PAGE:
MOORLACH UPDATE — Double Talk — June 27, 2017

You’ve got to love our Governor. Out of one side of his mouth, he wants to reduce gasoline consumption in the state. Out of the other side of his mouth, he wants to tax gasoline consumption with a per gallon tax in order to repair roads (whose maintenance he neglected). Also see MOORLACH UPDATE — SB 1 — March 9, 2017 march 9, 2017 john moorlach.

As for the state budget, out of one side of his mouth he claims that a recession is coming and that major cuts are on the horizon. Out of the other side of his mouth, he wants to deposit $6 billion into CalPERS, right before this anticipated market downturn. Boy, isn’t this double talker lucky that he is out of office in a few months?

Yesterday, I followed through with my comments from Saturday’s UPDATE (see MOORLACH UPDATE — Addressing Pension Mess — June 24, 2017 june 24, 2017 john moorlach). However, we did not hear AB 100 in Committee. We heard SB 84, the Senate equivalent, on the Senate Floor. The debate is covered in the first piece below by Associated Press, which is on the KCRA website, among others. For the video of my Floor speech, see

As a reminder, here’s what I said in a recent quote (see MOORLACH UPDATE — CalPERS and “C” Words — May 26, 2017 may 26, 2017 john moorlach):

“I’m not an immediate ’No.’ I’m a ’Yes — but,’“ Moorlach said. ”Let’s get the details and see if it make sense.“

After seeing the details, asking the questions, being unimpressed by the responses, and offering improvements, to no avail, I voted against SB 84, which barely passed.

Last Friday I enjoyed an annual tradition of being the Master of Ceremonies for the Daily Pilot’s Hall of Fame. The Daily Pilot covers it on their website in the second piece below. Congratulations to all of the recipients!

California lawmakers advance pension borrowing plan

Story by Associated Press writer Jonathan J. Cooper


California lawmakers on Monday approved a plan to borrow $6 billion from a state savings account to pay down massive debt in the nation’s largest public-employee retirement program.

The Senate sent the measure to Gov. Jerry Brown despite concerns from some lawmakers that it could be risky to borrow money and invest it through the California Public Employees’ Retirement System.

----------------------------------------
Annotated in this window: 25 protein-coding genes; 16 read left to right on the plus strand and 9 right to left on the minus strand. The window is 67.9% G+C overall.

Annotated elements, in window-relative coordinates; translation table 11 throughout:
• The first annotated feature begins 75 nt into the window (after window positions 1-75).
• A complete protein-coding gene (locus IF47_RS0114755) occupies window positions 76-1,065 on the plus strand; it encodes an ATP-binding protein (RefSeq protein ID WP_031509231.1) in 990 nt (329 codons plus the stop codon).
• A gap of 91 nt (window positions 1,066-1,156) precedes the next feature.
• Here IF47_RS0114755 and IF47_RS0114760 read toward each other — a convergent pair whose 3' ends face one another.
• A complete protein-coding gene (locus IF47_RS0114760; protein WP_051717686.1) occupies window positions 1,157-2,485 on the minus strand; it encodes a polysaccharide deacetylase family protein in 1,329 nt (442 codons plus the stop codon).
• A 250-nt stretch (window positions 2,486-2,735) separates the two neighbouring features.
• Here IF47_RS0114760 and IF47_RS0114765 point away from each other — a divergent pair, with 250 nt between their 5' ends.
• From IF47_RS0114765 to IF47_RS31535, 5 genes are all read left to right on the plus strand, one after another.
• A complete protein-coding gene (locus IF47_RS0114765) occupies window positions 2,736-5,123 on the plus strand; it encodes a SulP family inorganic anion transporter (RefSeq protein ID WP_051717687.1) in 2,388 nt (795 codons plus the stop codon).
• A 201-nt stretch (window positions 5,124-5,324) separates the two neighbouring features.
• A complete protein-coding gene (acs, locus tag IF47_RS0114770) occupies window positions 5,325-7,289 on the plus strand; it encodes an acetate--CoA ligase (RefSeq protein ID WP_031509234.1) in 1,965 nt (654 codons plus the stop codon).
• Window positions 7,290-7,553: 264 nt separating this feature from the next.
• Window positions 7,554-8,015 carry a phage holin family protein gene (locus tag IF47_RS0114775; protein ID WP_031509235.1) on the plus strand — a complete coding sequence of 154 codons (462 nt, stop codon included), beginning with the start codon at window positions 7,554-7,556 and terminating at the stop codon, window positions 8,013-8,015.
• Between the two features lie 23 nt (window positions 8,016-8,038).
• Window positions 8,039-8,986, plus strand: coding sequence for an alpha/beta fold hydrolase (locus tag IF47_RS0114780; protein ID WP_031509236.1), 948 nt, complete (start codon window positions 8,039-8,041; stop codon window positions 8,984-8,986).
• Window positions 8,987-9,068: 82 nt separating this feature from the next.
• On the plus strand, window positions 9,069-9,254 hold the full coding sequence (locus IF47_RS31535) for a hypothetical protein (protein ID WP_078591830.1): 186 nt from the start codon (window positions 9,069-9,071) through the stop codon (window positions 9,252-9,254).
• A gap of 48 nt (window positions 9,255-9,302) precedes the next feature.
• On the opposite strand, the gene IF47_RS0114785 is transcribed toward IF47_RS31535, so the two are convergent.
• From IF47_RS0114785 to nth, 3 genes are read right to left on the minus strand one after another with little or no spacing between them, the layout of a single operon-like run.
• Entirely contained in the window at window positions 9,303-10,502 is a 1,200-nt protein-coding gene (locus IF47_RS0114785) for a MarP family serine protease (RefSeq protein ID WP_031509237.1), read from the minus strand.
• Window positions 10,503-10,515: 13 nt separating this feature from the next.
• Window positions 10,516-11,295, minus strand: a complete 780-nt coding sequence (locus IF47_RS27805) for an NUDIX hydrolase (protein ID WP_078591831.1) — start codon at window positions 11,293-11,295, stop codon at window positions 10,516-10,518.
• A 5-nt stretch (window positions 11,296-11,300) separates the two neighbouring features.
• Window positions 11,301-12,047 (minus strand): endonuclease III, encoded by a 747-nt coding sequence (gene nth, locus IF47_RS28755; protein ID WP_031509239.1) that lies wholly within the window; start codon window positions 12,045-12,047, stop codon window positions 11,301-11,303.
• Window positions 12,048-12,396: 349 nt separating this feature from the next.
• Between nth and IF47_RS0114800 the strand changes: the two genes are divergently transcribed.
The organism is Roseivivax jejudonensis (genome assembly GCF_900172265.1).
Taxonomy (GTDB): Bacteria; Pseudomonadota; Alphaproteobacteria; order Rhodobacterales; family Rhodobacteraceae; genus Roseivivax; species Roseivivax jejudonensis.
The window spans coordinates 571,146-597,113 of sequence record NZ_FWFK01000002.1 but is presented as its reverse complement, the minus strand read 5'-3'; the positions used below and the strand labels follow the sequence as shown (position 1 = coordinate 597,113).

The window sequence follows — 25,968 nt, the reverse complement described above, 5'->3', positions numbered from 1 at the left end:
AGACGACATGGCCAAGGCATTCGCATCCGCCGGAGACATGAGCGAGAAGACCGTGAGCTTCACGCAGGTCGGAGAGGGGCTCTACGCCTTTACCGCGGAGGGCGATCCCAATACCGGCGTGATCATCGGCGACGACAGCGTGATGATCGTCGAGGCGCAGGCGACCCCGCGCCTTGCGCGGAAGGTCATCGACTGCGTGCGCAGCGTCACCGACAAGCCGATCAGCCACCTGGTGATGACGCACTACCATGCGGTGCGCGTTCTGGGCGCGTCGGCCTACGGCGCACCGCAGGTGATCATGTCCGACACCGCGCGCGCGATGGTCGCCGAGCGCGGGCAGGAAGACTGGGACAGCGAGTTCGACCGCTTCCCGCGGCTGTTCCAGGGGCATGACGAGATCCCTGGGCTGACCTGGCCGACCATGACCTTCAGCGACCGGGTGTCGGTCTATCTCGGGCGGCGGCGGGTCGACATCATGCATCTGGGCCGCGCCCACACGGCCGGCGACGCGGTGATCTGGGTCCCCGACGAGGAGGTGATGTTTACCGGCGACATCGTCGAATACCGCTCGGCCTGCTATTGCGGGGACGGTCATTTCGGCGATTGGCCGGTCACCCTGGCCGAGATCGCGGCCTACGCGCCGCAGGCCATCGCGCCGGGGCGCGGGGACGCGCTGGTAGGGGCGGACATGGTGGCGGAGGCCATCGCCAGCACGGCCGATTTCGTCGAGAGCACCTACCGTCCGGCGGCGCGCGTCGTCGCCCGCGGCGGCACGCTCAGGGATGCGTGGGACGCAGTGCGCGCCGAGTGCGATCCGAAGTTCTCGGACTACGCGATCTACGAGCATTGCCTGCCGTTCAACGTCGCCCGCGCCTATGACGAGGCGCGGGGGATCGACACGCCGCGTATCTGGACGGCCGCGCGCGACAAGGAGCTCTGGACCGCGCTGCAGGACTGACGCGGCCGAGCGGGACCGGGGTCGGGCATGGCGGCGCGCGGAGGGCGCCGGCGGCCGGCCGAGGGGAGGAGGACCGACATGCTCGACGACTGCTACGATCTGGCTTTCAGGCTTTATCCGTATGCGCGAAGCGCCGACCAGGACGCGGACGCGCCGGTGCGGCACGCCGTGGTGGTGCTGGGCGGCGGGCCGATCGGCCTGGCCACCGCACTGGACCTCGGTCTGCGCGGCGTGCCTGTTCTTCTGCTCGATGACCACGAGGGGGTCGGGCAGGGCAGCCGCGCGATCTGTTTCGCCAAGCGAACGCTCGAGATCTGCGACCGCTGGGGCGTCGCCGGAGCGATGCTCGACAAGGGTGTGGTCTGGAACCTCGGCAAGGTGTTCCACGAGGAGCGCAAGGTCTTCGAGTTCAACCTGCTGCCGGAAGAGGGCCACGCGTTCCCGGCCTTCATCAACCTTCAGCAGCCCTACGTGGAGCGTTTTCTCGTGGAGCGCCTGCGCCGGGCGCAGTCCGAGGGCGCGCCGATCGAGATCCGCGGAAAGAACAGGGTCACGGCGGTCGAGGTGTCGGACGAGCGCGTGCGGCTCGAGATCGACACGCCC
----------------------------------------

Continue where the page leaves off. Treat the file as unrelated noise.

CalPERS’ $325 billion investment fund, the largest public-employee pension fund in the country, has enough money to cover only about two-thirds of the benefits promised to retired public employees. The CalPERS board has steadily increased mandatory contribution rates for the state, cities, counties and school districts to make up for the shortfall. The state’s share of the unfunded liability is estimated to be $59 billion, with its minimum payment forecast to increase from $5.8 billion this year to $11.2 billion in 2031.

Brown in May proposed borrowing money to pay down that debt, saying the state can lend from its own short-term investment account and earn a higher return through the more aggressive investments at CalPERS. He said the proposal would save $11 billion over 20 years through lower annual pension costs.

Money borrowed from the short-term account, known as the Surplus Money Investment Fund, would be repaid with interest using money from Proposition 2, which was approved by voters in 2014 and requires the state to spend a portion of revenue paying down debts.

Republican Sen. John Moorlach of Costa Mesa said he likes the idea of prepaying retirement costs and even joined Democratic Treasurer John Chiang in writing a newspaper editorial supporting the plan. But he voted against it Monday, citing Brown’s repeated warnings that a recession is inevitable.

"If that’s the case, we will have put $6 billion into the retirement system at the most inopportune time," Moorlach said. "That is my concern, that we invest at the top of the market."

CalPERS has struggled to hit its own investment target, which is phasing down to 7 percent per year. Last year, the fund earned 0.61 percent, down from 2.4 percent the prior year.

Democratic Sen. Steve Glazer of Orinda said the idea may have merit but lawmakers should wait until it’s been more thoroughly studied.

"A few months of analysis in a public setting so everybody can hear, not in a back room, can only be a healthy thing for us to ensure this is the right course to take," Glazer said.

H.D. Palmer, a spokesman for Brown’s Finance Department, said the proposal was carefully developed with insight from lawmakers and Chiang, who has a legal obligation to responsibly oversee the state’s investments.

"We’ve fully disclosed all of the potential risks and inherent benefits it entails, and we are convinced that it’s a sound and prudent step to take," Palmer said.

The measure was approved in a 24-13 vote with support mostly from Democrats.

8 honored at Daily Pilot community service luncheon

By Bradley Zint

Eight community members were honored Friday at the ninth annual Daily Pilot Community Service Hall of Fame Luncheon.

The event at American Legion Post No. 291 in Newport Beach recognized members of Newport Beach and Costa Mesa service clubs. State Sen. John Moorlach (R-Costa Mesa) was master of ceremonies.

The honorees:

  • Peter Nevins of Costa Mesa Kiwanis
  • Ross Minion of Newport Beach Sunrise Rotary
  • Bob Kelly of Rotary Club of Newport-Balboa
  • George Lesley of the Exchange Club of Newport Harbor
  • Barbara Hayward of the Harbor-Mesa Lions Club
  • Dr. Brigide Daily of Soroptimist International of Newport Harbor Area
  • Joel Carlson of the Kiwanis Club Newport Beach-Corona del Mar
  • Bea Foster of the American Legion Yacht Club and American Legion Auxiliary Unit 291


This e-mail has been sent by California State Senator John M. W. Moorlach, 37th District.

If you no longer wish to subscribe, just let me know by responding with a request to do so.

Follow me on Facebook & Twitter @SenatorMoorlach.